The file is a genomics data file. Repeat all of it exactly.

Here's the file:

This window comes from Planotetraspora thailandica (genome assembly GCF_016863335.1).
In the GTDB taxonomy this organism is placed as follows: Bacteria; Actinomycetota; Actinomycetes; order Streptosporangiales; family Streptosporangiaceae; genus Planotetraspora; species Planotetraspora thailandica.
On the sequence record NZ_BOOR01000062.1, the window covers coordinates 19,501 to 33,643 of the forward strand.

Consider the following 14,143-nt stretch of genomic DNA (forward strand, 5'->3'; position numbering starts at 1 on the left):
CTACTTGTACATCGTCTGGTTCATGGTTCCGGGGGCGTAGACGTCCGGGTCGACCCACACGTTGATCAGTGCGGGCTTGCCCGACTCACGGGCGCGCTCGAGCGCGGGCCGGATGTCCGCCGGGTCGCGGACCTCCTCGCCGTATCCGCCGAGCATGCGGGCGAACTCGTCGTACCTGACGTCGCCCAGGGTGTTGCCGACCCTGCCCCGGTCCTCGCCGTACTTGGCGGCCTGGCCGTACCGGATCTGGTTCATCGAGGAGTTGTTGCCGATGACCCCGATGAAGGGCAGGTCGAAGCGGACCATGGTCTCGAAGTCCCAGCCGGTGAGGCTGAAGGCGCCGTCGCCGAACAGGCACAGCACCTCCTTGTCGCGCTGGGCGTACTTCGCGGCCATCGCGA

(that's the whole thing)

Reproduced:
This window comes from Planotetraspora thailandica (genome assembly GCF_016863335.1).
In the GTDB taxonomy this organism is placed as follows: Bacteria; Actinomycetota; Actinomycetes; order Streptosporangiales; family Streptosporangiaceae; genus Planotetraspora; species Planotetraspora thailandica.
On the sequence record NZ_BOOR01000062.1, the window covers coordinates 19,501 to 33,643 of the forward strand.

Consider the following 14,143-nt stretch of genomic DNA (forward strand, 5'->3'; position numbering starts at 1 on the left):
CTACTTGTACATCGTCTGGTTCATGGTTCCGGGGGCGTAGACGTCCGGGTCGACCCACACGTTGATCAGTGCGGGCTTGCCCGACTCACGGGCGCGCTCGAGCGCGGGCCGGATGTCCGCCGGGTCGCGGACCTCCTCGCCGTATCCGCCGAGCATGCGGGCGAACTCGTCGTACCTGACGTCGCCCAGGGTGTTGCCGACCCTGCCCCGGTCCTCGCCGTACTTGGCGGCCTGGCCGTACCGGATCTGGTTCATCGAGGAGTTGTTGCCGATGACCCCGATGAAGGGCAGGTCGAAGCGGACCATGGTCTCGAAGTCCCAGCCGGTGAGGCTGAAGGCGCCGTCGCCGAACAGGCACAGCACCTCCTTGTCGCGCTGGGCGTACTTCGCGGCCATCGCGA